I feel for Virgin in the sense that there aren’t other planes laying around to launch with. But at the same time, they’ve had almost exactly a decade to upgrade these planes to cabins which could compete head to head against the likes of Qatar, Emirates, Delta, United, BA or American. No updates.
At the time of Virgin’s Dreamliner launch in 2014 it was plenty competitive with BA still flying “dorm style” business class with 8 seats across, but airlines invested and caught up massively from 2017-2020 and continue to coming out of 2022.
Virgin aims to compete with BA — and BA has their newest seats on all US routes.
Economy Cabin Hasn’t Rebounded
Business class launches routes and certainly sustains them these days. Historically, economy was easy to fill and business was the challenge, but that’s been turned on its head post 2022 for competitive airlines.
Airlines are really struggling to sell economy right now as more people trade up and making matters worse for revenue, there’s more price sensitivity now, with long haul, low cost airlines doing their bit in the free market. Even if the cabin is well sold, margin is rarely the same. Premium is doing well but its the smallest cabin and often still not as high of a margin driving product as business class.
A Hard Corporate Sell
Virgin Atlantic admitted as such in cancelling Austin, citing a lack of the anticipated business demand from potential tech customers as a key driver for the pull out. People have Google now, and they can see comparisons between cabins quite quickly.
One can only wonder whether this was the case for the second quashed Sao Paulo launch.
In Austin, Virgin had hoped to siphon off business from British Airways and others operating the route, but In that apples to apples comparison, Virgin launched with the “coffin” style 787 Upper Class directly against British Airways “new” Club Suites.
One option features privacy doors, large responsive touch screens, an excellent table for work and dining, with a top 5 business class seating setup. The other, a coffin style seat, a tiny pixelated screen and a setup which you’re either sleeping in, or upright.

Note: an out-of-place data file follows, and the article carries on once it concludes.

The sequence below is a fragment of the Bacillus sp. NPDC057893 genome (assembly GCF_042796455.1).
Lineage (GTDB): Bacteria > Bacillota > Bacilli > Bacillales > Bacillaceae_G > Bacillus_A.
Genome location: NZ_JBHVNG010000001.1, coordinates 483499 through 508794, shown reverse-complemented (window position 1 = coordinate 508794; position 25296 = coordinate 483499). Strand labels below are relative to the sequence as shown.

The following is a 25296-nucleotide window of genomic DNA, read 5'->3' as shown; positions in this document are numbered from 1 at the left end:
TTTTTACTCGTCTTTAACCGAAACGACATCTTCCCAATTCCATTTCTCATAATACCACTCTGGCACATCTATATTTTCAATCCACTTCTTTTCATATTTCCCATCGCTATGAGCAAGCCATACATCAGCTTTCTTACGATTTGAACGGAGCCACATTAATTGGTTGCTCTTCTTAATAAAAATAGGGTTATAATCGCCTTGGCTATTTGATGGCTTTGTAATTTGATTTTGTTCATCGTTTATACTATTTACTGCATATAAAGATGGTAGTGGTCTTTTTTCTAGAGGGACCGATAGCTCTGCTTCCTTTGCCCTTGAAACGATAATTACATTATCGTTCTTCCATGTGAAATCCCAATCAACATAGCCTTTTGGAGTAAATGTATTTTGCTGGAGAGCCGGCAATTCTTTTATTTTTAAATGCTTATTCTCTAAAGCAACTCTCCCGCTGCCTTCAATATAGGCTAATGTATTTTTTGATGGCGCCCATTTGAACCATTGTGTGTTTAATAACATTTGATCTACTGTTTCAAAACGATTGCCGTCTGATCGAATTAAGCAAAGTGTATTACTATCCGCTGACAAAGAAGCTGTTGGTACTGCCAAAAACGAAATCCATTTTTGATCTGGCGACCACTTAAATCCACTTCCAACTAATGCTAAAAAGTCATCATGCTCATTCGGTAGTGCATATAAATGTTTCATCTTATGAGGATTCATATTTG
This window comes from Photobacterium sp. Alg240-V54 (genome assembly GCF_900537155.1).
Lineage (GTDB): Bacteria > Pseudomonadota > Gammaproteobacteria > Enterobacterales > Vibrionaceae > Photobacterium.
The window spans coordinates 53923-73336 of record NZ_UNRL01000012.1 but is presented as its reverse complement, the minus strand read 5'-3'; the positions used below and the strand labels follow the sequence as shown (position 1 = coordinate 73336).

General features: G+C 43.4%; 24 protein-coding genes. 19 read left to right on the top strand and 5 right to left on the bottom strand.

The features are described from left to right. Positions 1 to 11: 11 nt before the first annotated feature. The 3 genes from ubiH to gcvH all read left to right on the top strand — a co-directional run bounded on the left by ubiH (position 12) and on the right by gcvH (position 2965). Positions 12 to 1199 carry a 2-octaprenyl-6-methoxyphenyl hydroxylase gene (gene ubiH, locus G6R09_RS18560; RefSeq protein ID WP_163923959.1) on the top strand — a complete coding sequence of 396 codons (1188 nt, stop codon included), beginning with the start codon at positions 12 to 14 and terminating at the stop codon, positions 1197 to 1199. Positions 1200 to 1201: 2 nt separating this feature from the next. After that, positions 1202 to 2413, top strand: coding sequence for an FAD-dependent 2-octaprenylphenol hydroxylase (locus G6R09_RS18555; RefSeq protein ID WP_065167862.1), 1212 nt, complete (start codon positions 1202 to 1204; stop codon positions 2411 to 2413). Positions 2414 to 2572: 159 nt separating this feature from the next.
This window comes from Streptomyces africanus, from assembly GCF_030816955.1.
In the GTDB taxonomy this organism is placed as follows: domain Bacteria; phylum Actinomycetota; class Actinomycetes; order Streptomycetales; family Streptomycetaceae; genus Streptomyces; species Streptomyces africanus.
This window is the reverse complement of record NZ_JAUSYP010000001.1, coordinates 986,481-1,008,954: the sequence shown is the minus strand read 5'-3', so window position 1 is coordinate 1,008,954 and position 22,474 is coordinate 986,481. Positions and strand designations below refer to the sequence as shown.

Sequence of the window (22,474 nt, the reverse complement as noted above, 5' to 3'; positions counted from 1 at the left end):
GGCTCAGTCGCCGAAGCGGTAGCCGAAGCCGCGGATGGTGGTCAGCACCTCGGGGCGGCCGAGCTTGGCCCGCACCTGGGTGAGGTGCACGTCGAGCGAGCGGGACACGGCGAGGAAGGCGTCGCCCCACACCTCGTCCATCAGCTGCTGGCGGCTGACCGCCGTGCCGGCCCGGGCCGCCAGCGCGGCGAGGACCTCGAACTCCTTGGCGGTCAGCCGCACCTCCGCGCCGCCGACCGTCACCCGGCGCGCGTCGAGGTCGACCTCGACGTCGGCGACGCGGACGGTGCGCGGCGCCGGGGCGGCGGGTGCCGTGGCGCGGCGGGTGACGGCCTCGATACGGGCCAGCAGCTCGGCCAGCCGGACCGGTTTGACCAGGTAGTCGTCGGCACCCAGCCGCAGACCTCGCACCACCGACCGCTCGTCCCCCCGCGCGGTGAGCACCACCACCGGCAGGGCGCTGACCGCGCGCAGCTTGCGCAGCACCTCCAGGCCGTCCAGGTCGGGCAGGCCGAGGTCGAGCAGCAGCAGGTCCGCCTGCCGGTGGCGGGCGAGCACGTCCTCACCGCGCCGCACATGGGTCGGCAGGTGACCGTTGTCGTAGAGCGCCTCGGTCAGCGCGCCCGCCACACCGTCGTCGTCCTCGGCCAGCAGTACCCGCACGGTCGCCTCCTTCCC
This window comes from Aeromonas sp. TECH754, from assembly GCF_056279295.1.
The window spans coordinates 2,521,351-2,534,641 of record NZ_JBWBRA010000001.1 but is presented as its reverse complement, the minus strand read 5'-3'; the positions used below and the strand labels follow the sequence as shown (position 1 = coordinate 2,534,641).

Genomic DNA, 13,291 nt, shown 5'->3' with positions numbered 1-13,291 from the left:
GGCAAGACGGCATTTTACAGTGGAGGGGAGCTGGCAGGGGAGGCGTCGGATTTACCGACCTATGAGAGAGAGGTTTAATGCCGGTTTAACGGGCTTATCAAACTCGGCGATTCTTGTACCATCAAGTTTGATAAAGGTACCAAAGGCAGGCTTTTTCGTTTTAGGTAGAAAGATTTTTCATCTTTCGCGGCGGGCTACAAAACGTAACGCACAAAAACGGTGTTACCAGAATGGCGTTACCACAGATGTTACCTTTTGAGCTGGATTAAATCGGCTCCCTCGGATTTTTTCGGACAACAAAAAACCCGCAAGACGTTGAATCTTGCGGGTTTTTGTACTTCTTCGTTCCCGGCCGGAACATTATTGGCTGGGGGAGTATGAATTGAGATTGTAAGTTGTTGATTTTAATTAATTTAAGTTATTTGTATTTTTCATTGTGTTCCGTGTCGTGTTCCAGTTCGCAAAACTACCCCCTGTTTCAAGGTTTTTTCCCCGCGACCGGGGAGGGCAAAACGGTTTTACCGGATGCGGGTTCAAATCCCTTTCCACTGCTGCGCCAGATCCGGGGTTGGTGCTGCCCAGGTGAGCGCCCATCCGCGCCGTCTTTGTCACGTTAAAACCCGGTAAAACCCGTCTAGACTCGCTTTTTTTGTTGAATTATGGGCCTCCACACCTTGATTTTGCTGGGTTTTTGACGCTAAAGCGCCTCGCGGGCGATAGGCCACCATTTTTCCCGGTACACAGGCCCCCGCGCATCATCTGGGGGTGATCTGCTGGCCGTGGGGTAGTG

Thankfully for Tampa, which appears to still be a Virgin route, the flight was launched with the A330neo, which I’d argue is one of the best business class experiences in the world. That’s an easy product to win new business with, particularly when you’ve got the direct flight.
I can’t think of a corporate travel manager in their right mind who would sign off on a contract placing their employees deemed valuable enough for business class in the old 787 Upper Class seats versus an A350 Club Suite. The contract savings would have to be massive. The A330neo Upper Class vs the Club Suite, that’s a no discount needed situation and one with stellar traveler feedback.
It’s hard to see how the Austin route ever stood a real chance of gaining corporate traction. That’s where my fear is for other Virgin launches, or scrapped launches will always be, as long as the 787 is the chosen aircraft. I can only applaud the sales teams sent in that achieved anything in those battles.
I love airline competition. Free markets have always made the flying experience better, from pricing to cabins. With that enterprising mindset, I just can’t understand how this clever airline continues to shoot itself in the foot, and stunt its own growth.
Even if I were to have an affinity for the Virgin brand, the customer support and the loyalty program, I wouldn’t put my own travelers in the 787 when far superior seating exists on competitors.
For the sake of passengers, prices and cabins all around the world, I really hope Virgin stops flying its 787 on new routes so that it can gain more market traction. Or maybe, give the aging Upper Class cabin the snip. It can’t come prematurely enough.